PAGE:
Berri Seeks to Reassure Jumblat over Wage Scale as National Struggle Front Remains Skepticalإقرأ هذا الخبر بالعربية
Speaker Nabih Berri sought to appease on Monday Progressive Socialist Party chief Walid Jumblat, who has expressed fears over the state's failure to fund a new wage scale deliberated by lawmakers.
In remarks carried by local dailies on Monday, Berri said: “When Mr. Walid checks the chart, he will be reassured and find the reform articles that have been introduced (to the draft-law) to prevent squandering of funds and corruption.”
Jumblat has stressed the importance of reform at public administrations to ensure the success of the implementation of new wage scale, a position echoed later on Monday by his National Struggle Front.
He told An Nahar daily on Sunday that his parliamentary bloc will vote against the draft-law “if it lacked clear means of funding.”
“We will not advocate the scale, despite the legitimate need for it,” he said.
In similar remarks to As Safir newspaper on Monday, the PSP chief warned against any “irrational move.”
“We waited for a long time. So we can have a little more patience to consolidate the scale and protect the economy,” he said.
Later on Monday, Jumblat chaired a meeting for the National Struggle Front.
It called for keeping the dispute over the new wage scale away from popular and media debates that “do not help achieve the desired solutions” over the pay raise.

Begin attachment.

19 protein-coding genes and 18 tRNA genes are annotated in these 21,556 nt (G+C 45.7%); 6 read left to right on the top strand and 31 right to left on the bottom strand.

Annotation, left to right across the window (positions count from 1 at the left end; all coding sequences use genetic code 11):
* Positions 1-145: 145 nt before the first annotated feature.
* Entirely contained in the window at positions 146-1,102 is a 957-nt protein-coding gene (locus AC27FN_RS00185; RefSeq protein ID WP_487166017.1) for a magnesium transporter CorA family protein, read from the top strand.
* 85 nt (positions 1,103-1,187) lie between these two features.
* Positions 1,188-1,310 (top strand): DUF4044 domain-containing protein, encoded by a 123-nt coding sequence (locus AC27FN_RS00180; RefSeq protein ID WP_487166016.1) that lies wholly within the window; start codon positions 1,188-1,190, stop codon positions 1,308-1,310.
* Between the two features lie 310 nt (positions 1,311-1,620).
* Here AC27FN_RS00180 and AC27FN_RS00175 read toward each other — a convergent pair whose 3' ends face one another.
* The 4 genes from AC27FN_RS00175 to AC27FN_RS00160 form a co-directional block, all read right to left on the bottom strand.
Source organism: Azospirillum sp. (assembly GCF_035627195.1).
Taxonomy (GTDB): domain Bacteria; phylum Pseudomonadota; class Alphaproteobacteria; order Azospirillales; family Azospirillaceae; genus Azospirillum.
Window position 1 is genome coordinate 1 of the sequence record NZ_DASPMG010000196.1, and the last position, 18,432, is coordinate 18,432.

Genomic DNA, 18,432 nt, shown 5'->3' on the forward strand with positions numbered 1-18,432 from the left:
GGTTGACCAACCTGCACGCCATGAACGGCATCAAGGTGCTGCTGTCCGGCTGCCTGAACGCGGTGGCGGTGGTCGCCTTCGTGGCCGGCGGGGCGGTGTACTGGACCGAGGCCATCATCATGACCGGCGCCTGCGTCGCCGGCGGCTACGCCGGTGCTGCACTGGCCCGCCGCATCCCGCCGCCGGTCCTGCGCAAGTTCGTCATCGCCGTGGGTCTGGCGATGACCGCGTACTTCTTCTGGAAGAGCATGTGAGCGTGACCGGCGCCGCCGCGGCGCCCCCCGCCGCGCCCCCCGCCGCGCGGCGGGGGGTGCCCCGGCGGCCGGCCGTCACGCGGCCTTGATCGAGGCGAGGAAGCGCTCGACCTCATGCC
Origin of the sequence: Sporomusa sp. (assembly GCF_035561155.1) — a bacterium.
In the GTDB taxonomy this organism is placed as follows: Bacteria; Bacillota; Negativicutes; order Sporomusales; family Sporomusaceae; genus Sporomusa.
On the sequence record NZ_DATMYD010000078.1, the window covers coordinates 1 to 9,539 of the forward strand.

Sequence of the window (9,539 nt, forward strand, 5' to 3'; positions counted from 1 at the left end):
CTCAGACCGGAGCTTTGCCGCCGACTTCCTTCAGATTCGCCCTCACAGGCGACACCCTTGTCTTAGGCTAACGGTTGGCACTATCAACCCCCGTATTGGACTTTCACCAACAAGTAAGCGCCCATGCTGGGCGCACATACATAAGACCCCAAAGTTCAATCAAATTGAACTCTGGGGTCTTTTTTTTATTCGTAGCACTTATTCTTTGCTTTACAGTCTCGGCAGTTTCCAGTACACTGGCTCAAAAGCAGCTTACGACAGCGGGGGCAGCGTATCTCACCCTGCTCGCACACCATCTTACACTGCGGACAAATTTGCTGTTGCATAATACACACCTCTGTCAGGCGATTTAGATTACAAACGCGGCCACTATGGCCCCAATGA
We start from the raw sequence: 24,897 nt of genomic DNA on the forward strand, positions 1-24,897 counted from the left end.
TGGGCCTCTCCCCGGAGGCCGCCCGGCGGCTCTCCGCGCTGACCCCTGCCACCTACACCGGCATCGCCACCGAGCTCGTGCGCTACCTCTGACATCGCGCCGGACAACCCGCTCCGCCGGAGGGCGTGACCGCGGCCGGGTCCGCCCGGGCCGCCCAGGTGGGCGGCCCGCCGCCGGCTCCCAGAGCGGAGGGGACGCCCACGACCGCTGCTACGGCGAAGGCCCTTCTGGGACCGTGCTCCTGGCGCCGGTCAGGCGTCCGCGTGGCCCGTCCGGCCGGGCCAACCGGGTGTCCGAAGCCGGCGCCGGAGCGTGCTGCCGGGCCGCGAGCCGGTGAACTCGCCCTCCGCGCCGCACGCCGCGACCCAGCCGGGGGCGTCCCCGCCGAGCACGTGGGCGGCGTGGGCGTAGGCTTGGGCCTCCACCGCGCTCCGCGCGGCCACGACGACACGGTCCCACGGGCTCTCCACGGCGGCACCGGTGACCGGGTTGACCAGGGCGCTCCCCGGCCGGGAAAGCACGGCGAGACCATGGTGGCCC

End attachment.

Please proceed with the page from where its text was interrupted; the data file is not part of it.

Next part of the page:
“The solution should strike a balance between rightful popular demands, maintaining a sound economy, protecting the national currency, and preventing the collapse of what remains of the Lebanese entity,” it said.
“The most dangerous aspect of the wage scale dispute is attempts to make the people believe that the theoretical approval of the scale will fall in their favor,” it noted.
“In the best case scenario, the approval of the wage scale will lead to inflation that will eat away at all the acquired rights,” it explained.
“In the worst case scenario, the approval of the pay raise will lead to economic and financial collapse during a very complicated local and regional political climate,” continued the National Struggle Front.
“It would be difficult to imagine that any foreign aid will be sent to Lebanon should this scenario take place,” it stated.
The bloc hailed the reform measures included in the new wage scale draft-law, noting however that they are not sufficient in providing all needed resources to fund the raise.
It hoped that all members of the political class would exert efforts to launch the most comprehensive reform operation in Lebanon instead of “making heroic stands that are not based on actual facts.”
It expressed its “complete openness” to discuss any serious reform proposals that will help end the crisis, saying that it will keep its meetings open in order to continue addressing this national affair.
The joint parliamentary committees have given the green light to the pay raise which has been put on the agenda of the legislature on Tuesday for approval.
Despite the move, the Syndicate Coordination Committee, a coalition of private and public school teachers and public sector employees, called for a protest near the parliament in downtown Beirut on Tuesday to pressure MPs into approving the pay raise without slashing the 121 percent wage hike demanded by the grouping or making the payments in installments.
But Berri said a middle-ground solution was found to make the installments over a span of three years so that the economy would be able to cope with the burden.
The SCC, which has held several protests, has also warned of holding an open-ended strike and of boycotting the correction of official exams if parliament failed to meet its demands.